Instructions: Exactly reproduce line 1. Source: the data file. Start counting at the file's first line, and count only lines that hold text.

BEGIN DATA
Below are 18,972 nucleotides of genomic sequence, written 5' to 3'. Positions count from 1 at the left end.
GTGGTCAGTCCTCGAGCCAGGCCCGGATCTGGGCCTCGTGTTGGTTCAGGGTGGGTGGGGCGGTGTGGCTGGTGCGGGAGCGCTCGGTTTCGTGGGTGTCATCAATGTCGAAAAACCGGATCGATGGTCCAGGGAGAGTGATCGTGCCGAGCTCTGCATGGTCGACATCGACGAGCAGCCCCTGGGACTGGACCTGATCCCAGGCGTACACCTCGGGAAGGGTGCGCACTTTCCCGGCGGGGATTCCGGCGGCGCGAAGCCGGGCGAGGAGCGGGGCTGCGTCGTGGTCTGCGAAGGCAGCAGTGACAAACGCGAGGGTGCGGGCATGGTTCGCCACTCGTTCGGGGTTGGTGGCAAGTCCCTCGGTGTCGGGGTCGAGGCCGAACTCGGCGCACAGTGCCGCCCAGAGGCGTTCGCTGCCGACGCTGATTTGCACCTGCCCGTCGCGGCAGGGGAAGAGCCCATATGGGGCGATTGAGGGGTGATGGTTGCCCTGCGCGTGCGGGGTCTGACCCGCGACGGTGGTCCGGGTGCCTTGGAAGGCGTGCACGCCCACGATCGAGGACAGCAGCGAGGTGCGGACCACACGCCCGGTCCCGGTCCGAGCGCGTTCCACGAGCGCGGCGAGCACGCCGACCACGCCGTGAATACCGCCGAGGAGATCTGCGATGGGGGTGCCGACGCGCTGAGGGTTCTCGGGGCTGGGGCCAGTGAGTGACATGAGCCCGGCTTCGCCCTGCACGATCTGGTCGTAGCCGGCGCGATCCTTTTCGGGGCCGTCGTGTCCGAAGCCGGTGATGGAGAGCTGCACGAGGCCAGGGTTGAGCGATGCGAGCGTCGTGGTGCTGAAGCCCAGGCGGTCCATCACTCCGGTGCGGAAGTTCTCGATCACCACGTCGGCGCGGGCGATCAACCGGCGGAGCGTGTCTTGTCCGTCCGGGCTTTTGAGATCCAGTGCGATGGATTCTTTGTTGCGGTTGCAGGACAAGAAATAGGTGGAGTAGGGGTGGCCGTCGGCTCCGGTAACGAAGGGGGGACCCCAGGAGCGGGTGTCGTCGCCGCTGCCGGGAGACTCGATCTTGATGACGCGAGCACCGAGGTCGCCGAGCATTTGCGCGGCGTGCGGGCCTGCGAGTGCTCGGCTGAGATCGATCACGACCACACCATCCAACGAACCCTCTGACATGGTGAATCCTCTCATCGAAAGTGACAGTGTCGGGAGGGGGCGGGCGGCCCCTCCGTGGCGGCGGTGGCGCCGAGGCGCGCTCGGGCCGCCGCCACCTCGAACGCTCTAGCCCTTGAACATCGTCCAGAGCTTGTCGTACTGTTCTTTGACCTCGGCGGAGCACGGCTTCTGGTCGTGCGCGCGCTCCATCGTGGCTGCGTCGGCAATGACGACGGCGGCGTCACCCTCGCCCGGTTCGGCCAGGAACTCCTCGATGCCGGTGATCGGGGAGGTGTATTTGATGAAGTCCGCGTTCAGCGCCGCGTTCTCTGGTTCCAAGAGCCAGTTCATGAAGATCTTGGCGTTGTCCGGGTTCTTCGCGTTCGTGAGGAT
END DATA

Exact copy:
Below are 18,972 nucleotides of genomic sequence, written 5' to 3'. Positions count from 1 at the left end.